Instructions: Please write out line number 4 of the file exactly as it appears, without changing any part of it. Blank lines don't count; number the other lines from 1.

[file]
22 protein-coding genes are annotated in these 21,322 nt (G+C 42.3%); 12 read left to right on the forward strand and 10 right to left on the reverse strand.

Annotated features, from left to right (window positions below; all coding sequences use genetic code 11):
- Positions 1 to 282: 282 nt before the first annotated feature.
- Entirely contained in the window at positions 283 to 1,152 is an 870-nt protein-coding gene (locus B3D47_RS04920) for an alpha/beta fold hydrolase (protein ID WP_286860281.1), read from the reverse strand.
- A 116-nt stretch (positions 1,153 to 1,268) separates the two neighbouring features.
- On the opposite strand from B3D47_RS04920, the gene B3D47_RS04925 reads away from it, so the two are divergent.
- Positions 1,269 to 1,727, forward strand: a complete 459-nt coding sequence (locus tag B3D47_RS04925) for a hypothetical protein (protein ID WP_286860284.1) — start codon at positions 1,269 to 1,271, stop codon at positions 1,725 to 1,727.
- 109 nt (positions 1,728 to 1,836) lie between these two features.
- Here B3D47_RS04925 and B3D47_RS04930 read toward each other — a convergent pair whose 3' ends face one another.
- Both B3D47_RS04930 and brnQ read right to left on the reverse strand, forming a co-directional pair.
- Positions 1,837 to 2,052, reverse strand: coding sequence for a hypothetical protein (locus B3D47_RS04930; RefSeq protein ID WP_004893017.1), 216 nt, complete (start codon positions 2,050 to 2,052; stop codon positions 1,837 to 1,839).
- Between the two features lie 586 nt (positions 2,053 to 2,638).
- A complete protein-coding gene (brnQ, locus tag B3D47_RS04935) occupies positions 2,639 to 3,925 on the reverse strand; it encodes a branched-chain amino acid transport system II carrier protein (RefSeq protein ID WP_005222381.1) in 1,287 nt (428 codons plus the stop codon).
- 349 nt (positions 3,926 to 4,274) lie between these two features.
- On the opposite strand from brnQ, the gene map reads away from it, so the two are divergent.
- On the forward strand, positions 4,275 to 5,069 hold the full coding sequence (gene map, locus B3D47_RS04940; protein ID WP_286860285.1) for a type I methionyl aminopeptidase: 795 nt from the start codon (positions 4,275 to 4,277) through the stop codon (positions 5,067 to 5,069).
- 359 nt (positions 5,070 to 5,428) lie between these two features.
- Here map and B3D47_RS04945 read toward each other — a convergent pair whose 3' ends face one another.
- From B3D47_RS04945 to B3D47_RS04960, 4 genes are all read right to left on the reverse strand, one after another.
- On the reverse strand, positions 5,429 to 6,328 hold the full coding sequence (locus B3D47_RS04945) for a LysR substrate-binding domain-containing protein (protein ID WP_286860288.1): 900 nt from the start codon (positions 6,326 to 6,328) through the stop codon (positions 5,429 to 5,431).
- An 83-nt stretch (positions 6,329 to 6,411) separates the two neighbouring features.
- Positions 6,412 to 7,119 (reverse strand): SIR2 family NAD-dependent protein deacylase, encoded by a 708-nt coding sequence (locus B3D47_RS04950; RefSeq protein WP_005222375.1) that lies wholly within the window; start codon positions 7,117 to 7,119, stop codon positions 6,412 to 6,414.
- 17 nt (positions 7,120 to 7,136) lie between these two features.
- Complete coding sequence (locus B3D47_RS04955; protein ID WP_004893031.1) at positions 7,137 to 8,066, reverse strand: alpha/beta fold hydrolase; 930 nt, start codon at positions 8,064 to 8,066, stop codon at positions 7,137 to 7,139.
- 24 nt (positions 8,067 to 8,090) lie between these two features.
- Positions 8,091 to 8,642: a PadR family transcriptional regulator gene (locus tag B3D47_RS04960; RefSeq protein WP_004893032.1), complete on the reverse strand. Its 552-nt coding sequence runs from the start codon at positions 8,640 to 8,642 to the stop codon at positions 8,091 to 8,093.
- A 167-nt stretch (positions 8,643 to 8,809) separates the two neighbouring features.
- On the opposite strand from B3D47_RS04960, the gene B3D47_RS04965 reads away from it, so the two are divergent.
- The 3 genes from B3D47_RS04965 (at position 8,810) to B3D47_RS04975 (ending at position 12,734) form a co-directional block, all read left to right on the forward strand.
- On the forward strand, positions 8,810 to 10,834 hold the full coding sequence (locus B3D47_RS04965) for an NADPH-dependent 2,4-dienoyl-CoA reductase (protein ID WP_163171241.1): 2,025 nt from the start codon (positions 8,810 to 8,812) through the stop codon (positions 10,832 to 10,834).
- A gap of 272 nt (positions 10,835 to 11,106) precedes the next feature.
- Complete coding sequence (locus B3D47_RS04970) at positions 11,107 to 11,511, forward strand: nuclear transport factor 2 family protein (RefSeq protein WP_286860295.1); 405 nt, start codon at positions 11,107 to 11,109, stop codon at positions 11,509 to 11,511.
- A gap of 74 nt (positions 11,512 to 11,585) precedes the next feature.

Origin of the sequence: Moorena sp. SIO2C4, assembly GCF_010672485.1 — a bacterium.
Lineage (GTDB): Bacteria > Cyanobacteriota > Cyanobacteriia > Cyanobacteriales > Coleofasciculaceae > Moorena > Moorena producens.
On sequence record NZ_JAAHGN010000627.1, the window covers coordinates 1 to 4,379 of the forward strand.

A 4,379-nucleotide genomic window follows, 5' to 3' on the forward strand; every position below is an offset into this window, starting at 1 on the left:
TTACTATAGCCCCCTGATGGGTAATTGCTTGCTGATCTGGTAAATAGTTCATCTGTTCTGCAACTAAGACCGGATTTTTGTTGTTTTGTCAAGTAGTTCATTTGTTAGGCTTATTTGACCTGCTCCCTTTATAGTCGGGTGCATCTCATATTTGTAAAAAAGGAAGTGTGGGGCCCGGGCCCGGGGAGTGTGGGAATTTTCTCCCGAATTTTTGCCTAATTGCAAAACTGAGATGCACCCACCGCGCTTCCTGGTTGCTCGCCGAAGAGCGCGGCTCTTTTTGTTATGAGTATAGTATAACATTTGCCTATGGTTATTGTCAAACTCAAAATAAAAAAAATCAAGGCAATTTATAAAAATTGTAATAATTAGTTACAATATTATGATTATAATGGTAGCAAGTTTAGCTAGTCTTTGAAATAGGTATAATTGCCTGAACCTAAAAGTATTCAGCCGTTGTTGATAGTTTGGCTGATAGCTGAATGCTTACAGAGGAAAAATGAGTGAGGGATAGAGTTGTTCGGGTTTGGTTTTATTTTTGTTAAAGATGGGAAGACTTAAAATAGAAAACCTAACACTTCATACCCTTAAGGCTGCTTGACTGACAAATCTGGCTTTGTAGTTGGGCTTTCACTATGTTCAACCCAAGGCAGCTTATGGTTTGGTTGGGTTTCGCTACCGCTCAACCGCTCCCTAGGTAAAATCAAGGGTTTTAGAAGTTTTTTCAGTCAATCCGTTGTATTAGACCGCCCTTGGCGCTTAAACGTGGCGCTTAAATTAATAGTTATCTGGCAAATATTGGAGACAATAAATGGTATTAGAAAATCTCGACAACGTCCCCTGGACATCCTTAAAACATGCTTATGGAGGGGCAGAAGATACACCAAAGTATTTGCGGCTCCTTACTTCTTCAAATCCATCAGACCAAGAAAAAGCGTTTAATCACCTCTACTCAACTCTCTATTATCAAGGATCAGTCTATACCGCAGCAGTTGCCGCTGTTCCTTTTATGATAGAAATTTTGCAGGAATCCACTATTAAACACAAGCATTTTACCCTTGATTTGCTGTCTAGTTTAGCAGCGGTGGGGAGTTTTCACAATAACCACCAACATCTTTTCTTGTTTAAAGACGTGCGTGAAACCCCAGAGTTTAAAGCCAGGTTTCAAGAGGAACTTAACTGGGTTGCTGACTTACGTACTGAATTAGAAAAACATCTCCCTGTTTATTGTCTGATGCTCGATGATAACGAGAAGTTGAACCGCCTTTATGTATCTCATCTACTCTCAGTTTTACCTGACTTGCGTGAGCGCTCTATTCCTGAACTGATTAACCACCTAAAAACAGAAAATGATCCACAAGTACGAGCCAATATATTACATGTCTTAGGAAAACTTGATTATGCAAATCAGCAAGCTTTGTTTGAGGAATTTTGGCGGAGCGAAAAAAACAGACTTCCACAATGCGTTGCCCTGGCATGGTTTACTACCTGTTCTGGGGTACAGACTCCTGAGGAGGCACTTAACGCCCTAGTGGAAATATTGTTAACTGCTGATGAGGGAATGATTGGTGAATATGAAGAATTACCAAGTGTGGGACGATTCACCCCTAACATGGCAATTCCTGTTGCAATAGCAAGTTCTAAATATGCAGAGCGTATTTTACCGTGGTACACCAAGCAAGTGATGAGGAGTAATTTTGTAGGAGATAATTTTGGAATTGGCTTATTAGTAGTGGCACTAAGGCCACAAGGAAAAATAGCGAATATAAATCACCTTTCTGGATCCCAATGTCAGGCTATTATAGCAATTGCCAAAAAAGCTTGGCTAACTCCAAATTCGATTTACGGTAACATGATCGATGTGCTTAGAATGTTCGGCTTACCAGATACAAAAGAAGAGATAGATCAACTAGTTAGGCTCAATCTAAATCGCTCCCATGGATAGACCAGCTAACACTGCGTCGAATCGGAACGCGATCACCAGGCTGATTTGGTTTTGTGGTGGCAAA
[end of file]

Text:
- Entirely contained in the window at positions 283 to 1,152 is an 870-nt protein-coding gene (locus B3D47_RS04920) for an alpha/beta fold hydrolase (protein ID WP_286860281.1), read from the reverse strand.